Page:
Liu, a strong contender for a gold medal, took the decision primarily because of the weather, his coach Sun Haiping said.
"Other Chinese teams have also chosen to move their base thanks to London's cold weather, so Liu Xiang is not the only one," Sun said.
Liu experienced the English summer first-hand while competing in the London GP at Crystal Palace last weekend, a tune-up event for the Games.
He negotiated his heat in cool conditions before withdrawing from the final, citing muscle pain.
Liu, 29, had also been a heavy favourite for gold at his home Olympics in 2008, but had to pull out with an Achilles injury and has subsequently struggled with knocks and niggles.
But Sun Haiping has insisted that despite this late change to his preparations, Liu "will be sure to fight to the end".
Liu's coaching team had also reportedly considered relocating to Leeds, which China has chosen as its training base.
But the Shanghai Morning Post said feedback suggested that conditions at the Leeds training camp "did not quite fit what Liu Xiang needs either”.
Britain is on course for the worst summer in living memory, with warm, sunny days able to be counted on the fingers of one hand so far.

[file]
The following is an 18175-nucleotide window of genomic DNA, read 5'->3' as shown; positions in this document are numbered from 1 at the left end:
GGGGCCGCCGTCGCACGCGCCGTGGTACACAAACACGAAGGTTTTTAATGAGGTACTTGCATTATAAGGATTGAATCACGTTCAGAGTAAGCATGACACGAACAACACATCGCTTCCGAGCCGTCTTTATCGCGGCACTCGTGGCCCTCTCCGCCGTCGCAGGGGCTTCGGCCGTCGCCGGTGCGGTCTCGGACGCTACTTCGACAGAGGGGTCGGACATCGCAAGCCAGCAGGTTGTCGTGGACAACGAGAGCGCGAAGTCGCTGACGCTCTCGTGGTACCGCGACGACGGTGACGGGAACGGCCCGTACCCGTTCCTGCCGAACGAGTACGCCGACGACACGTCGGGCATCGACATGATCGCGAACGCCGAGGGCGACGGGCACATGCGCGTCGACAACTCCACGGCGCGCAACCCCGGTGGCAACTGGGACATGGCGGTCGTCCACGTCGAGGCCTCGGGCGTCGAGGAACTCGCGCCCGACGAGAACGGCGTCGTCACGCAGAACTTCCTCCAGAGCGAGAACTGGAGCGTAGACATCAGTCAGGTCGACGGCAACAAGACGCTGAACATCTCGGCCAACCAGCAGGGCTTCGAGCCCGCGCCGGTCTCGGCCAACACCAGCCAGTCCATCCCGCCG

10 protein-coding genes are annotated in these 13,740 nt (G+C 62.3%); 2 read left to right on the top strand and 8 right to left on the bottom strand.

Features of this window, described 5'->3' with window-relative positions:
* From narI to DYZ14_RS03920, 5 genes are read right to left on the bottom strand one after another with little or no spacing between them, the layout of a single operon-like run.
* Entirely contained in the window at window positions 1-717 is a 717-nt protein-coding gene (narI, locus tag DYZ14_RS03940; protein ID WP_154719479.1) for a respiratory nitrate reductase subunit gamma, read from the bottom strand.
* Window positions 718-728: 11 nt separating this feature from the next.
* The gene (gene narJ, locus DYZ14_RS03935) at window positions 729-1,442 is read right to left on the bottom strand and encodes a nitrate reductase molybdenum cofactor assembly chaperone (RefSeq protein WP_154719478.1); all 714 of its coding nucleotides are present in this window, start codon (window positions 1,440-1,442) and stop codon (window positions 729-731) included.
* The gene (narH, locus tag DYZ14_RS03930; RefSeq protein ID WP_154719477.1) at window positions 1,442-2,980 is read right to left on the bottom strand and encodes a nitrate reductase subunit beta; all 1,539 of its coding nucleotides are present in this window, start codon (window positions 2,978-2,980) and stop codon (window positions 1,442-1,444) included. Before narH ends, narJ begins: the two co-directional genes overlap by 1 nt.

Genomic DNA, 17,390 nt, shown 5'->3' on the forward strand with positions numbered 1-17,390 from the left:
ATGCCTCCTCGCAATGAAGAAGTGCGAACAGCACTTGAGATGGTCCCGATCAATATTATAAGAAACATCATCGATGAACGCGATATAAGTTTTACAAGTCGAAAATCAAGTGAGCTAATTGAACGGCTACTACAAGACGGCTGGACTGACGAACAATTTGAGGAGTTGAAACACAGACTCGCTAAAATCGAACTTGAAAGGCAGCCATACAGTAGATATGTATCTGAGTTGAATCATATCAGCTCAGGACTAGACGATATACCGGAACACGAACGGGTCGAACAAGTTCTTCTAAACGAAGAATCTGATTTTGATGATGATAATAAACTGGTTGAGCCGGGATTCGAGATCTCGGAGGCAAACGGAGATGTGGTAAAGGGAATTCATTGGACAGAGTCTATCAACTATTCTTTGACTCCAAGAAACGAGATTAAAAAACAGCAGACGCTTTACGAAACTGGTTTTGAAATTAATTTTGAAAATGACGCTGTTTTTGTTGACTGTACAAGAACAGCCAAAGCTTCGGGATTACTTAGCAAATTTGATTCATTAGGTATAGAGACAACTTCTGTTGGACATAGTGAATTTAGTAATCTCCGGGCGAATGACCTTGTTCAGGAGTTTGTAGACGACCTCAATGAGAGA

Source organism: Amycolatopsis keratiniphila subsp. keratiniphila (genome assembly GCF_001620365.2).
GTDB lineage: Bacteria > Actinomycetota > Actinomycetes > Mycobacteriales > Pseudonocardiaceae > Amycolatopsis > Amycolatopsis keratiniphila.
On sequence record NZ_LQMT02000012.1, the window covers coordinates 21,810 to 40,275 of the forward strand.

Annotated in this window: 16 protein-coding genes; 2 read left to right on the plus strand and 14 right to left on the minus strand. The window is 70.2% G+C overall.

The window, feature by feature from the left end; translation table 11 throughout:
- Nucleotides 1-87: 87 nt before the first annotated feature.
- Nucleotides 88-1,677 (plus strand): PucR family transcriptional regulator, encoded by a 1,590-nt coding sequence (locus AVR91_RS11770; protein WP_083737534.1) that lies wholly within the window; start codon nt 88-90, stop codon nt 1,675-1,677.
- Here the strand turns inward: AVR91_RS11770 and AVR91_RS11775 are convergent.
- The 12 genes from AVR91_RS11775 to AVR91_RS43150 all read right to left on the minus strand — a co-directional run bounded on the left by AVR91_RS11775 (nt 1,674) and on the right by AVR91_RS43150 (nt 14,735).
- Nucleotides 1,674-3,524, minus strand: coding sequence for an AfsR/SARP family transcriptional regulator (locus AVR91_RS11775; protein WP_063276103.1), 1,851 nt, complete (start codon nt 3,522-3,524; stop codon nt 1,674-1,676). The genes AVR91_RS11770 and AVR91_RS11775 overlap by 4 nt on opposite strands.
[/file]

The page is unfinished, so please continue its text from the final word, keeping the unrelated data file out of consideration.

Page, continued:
Physiologist Steve Ingham of the English Institute said for the short, powerful, explosive events such as track sprints, the muscles need to be warm because their contraction is then more efficient.
"They would not necessarily be dramatically slow but they would not be optimally fast," if the weather was cold or wet, he said.
In contrast, the cold should help marathon runners because they will not accumulate heat at such a great rate.
Bookmakers William Hill are factoring in the weather in the odds it is offering, saying it expects fewer records to be broken in London because of the miserable weather.
It has also slashed the odds on the likelihood of rain falling during the opening ceremony on July 27 from 4-1 to even money after a weather forecaster placed a £250 bet.
However, there may be some good news for organisers fearing soggy sandpits in the Olympic Stadium, muddy equestrian courses and howling gales at the sailing regatta.
"There are signs that by the end of this week we should have normal summer weather," said Met Office forecaster Helen Chivers.
"Certainly we are not expecting a heatwave, but the shift in the weather pattern means there will be more of the traditional north west, south east divide.
"The south of Britain should have higher pressure and lighter winds by the end of the week and that could be the case for next week too, although it's too early to predict exactly what we can expect on the first weekend of the Games."
"I've heard reports of hot sunshine, but I think that's maybe a bit over-enthusiastic. We should have longer dry spells and more normal temperatures though."
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